Turns out the Nationals won't wait until after Dan Haren's side session before deciding what to do with the veteran right-hander.
Haren will be heading to the disabled list, a team source confirmed this afternoon. The ailment has not yet been specified.
Haren has gone 4-9 this season and has a major league-worst 6.15 ERA. He went just 3 1/3 innings yesterday against the Rockies, allowing six runs on seven hits, and left the field to a chorus of boos from Nats fans.
The Nats have gone 0-8 in Haren's last eight starts. He hasn't complained about any physical issues, and while he admitted after yesterday's start that he's dealing with some "aches and pains," he didn't seem to think it was severe enough to knock him to the DL.
"Nothing I haven't pitched through in the past," Haren said yesterday. "Physically, I'm OK."
Still, the Nats are concerned about Haren's health, feeling that if he's battling some discomfort somewhere, it could be throwing off his mechanics, leading to his cutter lacking its proper movement and hanging up in the middle of the plate.
"In the past, I know last year he had a little problem with his hip and his back, and when you have a problem somewhere else, sometimes it transfers to another part of your body," pitching coach Steve McCatty said. "If you're hurting somewhere else or something's throwing you off, sometimes it can take an effect on your elbow, shoulder and so we've just got to make sure he feels good."
Haren landed on the disabled list for the first time in his career last season due to a back injury, and he's pitched through a hip issue the last few seasons. His health was one of the main reasons why some teams backed off from pursuing Haren this offseason, and a trade that would have sent him from the Angels to the Cubs fell apart after the Cubs saw something they didn't like on Haren's medicals.
The Nationals felt good enough with Haren physically that they signed him to a one-year, $13 million deal this winter. He's been largely ineffective so far this season, and now is back on the DL, where he'll have time to get healthy and try and get his mechanical issues fixed.
"This guy has pitched well, I mean, very, very good throughout his career," McCatty said. "It's one of those things right now where when you start pressing yourself. Maybe the tinkering is because he's trying to do so well, that now every pitch it's like (you're) changing something. You've just got to stay the course. You've got to do what you did to get you to this point. And he's been a damn good pitcher. It's just fighting through it.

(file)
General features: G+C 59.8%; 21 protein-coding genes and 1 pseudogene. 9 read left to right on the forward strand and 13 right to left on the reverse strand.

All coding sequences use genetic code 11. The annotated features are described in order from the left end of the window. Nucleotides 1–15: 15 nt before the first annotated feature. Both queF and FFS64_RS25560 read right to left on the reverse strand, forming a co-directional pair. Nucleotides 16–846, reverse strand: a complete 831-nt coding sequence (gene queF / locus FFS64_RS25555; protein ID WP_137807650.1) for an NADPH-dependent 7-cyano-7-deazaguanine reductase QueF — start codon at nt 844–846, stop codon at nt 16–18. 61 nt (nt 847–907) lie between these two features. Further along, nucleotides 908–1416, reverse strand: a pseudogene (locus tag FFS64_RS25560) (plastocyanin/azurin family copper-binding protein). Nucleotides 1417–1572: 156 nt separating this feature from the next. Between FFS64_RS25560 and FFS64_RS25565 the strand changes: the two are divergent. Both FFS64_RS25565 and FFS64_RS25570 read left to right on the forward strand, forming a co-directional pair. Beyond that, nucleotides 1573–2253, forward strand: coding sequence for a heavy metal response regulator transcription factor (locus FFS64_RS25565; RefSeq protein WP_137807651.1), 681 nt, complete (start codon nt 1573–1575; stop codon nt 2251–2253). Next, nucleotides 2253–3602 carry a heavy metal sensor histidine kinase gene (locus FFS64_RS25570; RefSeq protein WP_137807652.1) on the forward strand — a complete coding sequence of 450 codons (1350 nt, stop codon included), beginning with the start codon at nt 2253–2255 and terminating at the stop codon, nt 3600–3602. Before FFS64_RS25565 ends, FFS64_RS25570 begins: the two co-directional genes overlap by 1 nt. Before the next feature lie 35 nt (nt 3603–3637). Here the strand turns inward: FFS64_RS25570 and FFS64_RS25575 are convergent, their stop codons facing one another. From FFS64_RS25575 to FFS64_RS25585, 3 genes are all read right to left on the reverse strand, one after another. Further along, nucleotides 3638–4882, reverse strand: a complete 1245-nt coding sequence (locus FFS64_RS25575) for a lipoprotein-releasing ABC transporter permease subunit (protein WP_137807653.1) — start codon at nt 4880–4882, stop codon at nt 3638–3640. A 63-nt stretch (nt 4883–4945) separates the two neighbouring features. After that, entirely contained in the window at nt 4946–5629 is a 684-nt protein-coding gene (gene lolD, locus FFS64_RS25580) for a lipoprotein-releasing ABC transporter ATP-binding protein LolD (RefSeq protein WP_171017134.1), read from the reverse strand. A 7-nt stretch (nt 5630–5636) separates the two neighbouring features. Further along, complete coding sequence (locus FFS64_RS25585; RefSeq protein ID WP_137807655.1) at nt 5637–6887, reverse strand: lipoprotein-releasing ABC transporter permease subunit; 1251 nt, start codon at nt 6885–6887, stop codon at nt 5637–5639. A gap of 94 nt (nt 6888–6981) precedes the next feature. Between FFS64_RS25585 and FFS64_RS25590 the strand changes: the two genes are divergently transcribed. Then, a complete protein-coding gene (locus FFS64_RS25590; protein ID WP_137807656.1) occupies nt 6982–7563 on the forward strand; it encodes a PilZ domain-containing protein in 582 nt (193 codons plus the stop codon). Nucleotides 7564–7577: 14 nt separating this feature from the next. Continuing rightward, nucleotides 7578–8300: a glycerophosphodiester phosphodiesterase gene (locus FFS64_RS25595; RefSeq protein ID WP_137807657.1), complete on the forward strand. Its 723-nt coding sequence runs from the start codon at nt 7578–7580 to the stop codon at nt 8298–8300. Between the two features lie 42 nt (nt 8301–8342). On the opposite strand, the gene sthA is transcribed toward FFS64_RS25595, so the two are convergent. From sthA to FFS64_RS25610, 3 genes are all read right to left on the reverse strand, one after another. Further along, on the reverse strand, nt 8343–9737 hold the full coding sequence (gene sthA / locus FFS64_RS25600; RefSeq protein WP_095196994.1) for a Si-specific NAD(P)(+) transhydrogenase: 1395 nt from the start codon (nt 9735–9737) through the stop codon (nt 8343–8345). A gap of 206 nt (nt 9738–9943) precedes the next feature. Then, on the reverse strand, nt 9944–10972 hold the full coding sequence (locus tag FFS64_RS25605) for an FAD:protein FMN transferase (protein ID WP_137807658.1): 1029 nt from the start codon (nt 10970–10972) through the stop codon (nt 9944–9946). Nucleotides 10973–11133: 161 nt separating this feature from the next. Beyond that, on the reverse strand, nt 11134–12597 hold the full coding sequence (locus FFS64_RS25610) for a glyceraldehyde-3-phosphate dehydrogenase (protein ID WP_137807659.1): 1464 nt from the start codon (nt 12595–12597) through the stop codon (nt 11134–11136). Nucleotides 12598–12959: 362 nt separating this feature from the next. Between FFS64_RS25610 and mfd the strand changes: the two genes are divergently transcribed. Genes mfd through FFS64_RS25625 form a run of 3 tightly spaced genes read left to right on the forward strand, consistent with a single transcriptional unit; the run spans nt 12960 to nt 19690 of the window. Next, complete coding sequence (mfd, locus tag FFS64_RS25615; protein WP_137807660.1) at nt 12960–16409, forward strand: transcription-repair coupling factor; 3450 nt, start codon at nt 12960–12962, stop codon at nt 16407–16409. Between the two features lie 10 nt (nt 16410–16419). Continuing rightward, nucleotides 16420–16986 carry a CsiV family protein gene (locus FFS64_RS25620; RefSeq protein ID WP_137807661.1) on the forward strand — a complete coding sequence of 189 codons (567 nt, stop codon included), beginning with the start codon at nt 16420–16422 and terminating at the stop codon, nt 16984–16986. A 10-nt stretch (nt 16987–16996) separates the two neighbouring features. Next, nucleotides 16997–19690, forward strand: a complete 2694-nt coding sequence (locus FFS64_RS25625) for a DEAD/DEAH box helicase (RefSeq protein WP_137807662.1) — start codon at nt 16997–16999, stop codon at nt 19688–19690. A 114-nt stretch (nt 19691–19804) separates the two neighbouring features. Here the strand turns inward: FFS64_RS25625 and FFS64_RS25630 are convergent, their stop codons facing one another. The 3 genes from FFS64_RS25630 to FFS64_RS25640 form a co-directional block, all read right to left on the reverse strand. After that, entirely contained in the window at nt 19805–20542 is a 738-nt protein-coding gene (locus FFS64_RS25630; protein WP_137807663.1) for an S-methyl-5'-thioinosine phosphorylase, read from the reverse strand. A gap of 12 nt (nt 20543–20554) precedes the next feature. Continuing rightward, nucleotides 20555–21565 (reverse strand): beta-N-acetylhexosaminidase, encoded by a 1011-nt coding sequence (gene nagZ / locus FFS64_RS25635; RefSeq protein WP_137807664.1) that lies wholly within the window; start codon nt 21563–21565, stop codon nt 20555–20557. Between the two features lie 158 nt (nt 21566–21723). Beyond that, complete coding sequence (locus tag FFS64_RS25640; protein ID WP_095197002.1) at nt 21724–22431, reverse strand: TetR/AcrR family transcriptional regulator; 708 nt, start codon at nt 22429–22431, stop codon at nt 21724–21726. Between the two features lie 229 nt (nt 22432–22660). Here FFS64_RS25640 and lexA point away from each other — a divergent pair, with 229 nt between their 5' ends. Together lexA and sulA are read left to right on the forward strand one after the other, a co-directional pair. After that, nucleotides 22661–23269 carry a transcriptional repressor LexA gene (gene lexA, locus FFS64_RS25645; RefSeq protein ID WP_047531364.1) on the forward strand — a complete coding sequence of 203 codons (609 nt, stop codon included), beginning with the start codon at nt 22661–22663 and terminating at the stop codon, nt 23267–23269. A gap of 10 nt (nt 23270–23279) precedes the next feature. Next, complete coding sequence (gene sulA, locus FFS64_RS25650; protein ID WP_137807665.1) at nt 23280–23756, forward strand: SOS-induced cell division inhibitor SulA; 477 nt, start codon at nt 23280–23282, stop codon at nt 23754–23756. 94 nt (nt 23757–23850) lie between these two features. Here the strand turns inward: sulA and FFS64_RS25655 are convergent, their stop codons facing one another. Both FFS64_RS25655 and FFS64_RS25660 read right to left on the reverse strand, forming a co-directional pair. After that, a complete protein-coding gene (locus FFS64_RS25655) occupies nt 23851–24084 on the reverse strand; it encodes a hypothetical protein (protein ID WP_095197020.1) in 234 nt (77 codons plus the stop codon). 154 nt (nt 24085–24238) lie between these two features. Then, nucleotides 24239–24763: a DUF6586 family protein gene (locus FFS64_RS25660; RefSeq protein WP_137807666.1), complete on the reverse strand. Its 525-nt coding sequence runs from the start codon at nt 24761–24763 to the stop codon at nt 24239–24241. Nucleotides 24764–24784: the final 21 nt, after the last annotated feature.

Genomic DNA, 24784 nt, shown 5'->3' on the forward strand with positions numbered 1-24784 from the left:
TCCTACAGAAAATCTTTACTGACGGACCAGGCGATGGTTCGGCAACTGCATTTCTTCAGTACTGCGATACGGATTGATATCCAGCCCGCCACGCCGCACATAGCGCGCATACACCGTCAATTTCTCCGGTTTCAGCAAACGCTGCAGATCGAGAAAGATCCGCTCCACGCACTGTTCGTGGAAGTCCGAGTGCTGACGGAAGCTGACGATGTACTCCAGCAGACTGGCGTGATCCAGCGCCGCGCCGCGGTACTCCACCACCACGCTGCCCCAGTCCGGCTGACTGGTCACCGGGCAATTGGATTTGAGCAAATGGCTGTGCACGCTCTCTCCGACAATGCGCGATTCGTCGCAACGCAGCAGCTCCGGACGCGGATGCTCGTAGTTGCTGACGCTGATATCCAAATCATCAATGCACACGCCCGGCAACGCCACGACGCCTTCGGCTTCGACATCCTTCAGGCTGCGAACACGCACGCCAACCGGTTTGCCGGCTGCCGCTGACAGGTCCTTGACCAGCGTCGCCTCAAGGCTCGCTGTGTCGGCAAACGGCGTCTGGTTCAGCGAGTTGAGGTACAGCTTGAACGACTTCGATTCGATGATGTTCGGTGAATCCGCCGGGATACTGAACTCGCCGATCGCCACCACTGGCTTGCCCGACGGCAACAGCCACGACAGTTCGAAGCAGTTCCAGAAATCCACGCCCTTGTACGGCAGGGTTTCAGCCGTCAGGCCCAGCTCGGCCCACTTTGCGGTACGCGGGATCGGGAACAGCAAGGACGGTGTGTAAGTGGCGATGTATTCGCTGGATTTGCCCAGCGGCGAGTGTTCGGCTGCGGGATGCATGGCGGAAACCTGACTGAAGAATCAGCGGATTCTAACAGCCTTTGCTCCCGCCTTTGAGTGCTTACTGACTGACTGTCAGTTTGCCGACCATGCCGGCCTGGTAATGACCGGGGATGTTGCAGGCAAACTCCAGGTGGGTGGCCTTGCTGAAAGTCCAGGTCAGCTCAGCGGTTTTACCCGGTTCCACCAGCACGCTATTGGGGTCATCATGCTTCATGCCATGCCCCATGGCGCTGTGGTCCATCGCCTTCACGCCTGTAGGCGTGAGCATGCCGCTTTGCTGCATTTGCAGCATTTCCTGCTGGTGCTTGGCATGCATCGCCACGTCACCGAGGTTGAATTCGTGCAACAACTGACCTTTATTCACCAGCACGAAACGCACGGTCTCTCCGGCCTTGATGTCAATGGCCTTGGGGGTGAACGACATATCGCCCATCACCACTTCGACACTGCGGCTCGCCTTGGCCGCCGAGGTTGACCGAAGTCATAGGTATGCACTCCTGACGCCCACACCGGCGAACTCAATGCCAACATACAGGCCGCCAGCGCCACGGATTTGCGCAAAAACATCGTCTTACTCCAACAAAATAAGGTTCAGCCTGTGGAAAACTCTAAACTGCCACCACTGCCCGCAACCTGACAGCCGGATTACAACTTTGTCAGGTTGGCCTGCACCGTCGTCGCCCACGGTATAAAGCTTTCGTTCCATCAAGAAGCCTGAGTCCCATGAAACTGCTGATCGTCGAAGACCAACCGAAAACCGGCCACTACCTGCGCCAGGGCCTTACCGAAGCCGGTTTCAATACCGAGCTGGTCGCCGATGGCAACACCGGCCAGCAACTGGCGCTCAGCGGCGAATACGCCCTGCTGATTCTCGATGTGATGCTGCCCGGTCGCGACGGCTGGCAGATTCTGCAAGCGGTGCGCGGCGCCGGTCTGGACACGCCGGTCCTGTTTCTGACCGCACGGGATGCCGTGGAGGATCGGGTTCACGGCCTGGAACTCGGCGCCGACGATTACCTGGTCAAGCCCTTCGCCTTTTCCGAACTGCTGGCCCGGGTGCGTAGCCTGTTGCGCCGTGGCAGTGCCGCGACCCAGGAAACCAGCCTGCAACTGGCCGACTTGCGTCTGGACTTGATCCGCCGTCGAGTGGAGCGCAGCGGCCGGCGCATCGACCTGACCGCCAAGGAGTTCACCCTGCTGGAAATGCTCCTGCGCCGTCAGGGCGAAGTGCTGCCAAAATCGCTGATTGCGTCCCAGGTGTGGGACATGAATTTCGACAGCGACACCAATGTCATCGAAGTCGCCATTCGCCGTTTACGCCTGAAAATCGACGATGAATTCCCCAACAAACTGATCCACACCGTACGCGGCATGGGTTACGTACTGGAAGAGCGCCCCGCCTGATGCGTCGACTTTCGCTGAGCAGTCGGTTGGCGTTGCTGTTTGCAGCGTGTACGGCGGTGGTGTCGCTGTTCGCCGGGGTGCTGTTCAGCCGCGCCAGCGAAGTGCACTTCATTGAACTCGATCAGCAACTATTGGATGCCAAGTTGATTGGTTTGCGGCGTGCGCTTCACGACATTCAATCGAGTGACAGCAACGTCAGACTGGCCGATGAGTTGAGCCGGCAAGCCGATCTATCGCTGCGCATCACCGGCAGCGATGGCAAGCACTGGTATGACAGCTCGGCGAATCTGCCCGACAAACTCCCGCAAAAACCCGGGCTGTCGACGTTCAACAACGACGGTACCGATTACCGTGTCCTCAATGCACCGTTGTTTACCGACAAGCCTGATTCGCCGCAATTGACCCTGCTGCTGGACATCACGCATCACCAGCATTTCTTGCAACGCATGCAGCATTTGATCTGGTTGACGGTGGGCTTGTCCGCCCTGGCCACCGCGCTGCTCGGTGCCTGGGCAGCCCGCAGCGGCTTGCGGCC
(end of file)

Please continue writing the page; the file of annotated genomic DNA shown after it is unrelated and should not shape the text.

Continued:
"It's not easy for him, it's not easy for me, any of us. I wish there was something where I could say, 'Oh! There it is! That's what it is.' But the one thing that I do notice ... when he keeps that good arm slot (and) the finish, where it's down through the release instead of side-to-side, the pitches are better pitches. ... It shows you that when Jupiter's aligned with Mars and it's going well, he has the stuff to get people out and strike them out."
Ross Ohlendorf is the top candidate to replace Haren in the Nationals' rotation. Haren's next turn is scheduled to fall on Friday against the Mets.
Nationals radio broadcaster Charlie Slowes was the first to report Haren would land on the DL.
Bryce Harper took batting practice on the field at Nats Park today, the first time that he's hit on the field since landing on the DL with left-knee bursitis. And Harper put on quite a show.
With thousands of fans at Nats Park early today because of the Bryce Harper Bobblehead giveaway, Harper had quite a large crowd in the outfield bleachers watching his every move. He didn't disappoint, spraying line drives all over the field, including two long drives that came down in the second deck in right field.
It looked like the same old Harper, all right.
One of those two second-deck shots came on Harper's final swing of BP, and was greeted with a huge ovation from the fans in attendance. I can't say I've ever seen a guy get such a loud round of applause for a batting practice performance before.
The plan for Harper is still a little unclear; the Nats had planned on him starting a rehab assignment at high Single-A Potomac on Tuesday, but Harper said he preferred to wait another day or two before getting back on the field. Based on what we saw today, Harper doesn't look like he's lost too much while sitting out nearly the last month.